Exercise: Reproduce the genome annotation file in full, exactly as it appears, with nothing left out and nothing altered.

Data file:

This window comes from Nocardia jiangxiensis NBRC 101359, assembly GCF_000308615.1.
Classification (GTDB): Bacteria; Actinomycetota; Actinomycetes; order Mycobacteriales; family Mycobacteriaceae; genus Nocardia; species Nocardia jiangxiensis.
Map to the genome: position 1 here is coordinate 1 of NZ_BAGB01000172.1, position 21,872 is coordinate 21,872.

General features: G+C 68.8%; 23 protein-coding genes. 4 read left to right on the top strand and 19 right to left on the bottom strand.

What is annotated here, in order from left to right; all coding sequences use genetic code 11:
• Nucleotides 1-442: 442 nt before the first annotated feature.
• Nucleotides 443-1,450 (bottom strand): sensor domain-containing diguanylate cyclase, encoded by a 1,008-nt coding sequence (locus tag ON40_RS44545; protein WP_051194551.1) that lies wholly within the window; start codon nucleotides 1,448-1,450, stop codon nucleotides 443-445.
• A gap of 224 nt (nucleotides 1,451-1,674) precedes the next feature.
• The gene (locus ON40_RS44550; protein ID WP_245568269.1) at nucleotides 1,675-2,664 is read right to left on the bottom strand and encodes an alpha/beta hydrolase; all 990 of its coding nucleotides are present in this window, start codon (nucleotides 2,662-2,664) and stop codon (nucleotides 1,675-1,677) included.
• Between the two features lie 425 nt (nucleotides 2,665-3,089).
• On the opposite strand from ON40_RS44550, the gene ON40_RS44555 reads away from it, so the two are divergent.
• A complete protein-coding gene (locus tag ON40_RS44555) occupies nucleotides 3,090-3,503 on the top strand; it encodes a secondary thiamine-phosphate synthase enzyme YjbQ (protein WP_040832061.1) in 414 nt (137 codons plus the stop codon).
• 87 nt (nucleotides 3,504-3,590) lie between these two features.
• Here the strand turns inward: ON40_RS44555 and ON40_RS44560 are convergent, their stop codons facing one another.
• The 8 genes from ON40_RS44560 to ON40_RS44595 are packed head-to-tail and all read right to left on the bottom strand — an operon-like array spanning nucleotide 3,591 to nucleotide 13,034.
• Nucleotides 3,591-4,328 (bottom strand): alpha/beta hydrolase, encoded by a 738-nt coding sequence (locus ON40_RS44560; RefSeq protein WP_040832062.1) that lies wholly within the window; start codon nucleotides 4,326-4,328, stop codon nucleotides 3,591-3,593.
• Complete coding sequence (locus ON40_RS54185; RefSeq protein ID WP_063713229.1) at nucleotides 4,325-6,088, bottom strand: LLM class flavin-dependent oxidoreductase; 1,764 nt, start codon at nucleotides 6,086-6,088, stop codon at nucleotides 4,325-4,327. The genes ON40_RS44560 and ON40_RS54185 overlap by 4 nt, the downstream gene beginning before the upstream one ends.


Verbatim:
This window comes from Nocardia jiangxiensis NBRC 101359, assembly GCF_000308615.1.
Classification (GTDB): Bacteria; Actinomycetota; Actinomycetes; order Mycobacteriales; family Mycobacteriaceae; genus Nocardia; species Nocardia jiangxiensis.
Map to the genome: position 1 here is coordinate 1 of NZ_BAGB01000172.1, position 21,872 is coordinate 21,872.

General features: G+C 68.8%; 23 protein-coding genes. 4 read left to right on the top strand and 19 right to left on the bottom strand.

What is annotated here, in order from left to right; all coding sequences use genetic code 11:
• Nucleotides 1-442: 442 nt before the first annotated feature.
• Nucleotides 443-1,450 (bottom strand): sensor domain-containing diguanylate cyclase, encoded by a 1,008-nt coding sequence (locus tag ON40_RS44545; protein WP_051194551.1) that lies wholly within the window; start codon nucleotides 1,448-1,450, stop codon nucleotides 443-445.
• A gap of 224 nt (nucleotides 1,451-1,674) precedes the next feature.
• The gene (locus ON40_RS44550; protein ID WP_245568269.1) at nucleotides 1,675-2,664 is read right to left on the bottom strand and encodes an alpha/beta hydrolase; all 990 of its coding nucleotides are present in this window, start codon (nucleotides 2,662-2,664) and stop codon (nucleotides 1,675-1,677) included.
• Between the two features lie 425 nt (nucleotides 2,665-3,089).
• On the opposite strand from ON40_RS44550, the gene ON40_RS44555 reads away from it, so the two are divergent.
• A complete protein-coding gene (locus tag ON40_RS44555) occupies nucleotides 3,090-3,503 on the top strand; it encodes a secondary thiamine-phosphate synthase enzyme YjbQ (protein WP_040832061.1) in 414 nt (137 codons plus the stop codon).
• 87 nt (nucleotides 3,504-3,590) lie between these two features.
• Here the strand turns inward: ON40_RS44555 and ON40_RS44560 are convergent, their stop codons facing one another.
• The 8 genes from ON40_RS44560 to ON40_RS44595 are packed head-to-tail and all read right to left on the bottom strand — an operon-like array spanning nucleotide 3,591 to nucleotide 13,034.
• Nucleotides 3,591-4,328 (bottom strand): alpha/beta hydrolase, encoded by a 738-nt coding sequence (locus ON40_RS44560; RefSeq protein WP_040832062.1) that lies wholly within the window; start codon nucleotides 4,326-4,328, stop codon nucleotides 3,591-3,593.
• Complete coding sequence (locus ON40_RS54185; RefSeq protein ID WP_063713229.1) at nucleotides 4,325-6,088, bottom strand: LLM class flavin-dependent oxidoreductase; 1,764 nt, start codon at nucleotides 6,086-6,088, stop codon at nucleotides 4,325-4,327. The genes ON40_RS44560 and ON40_RS54185 overlap by 4 nt, the downstream gene beginning before the upstream one ends.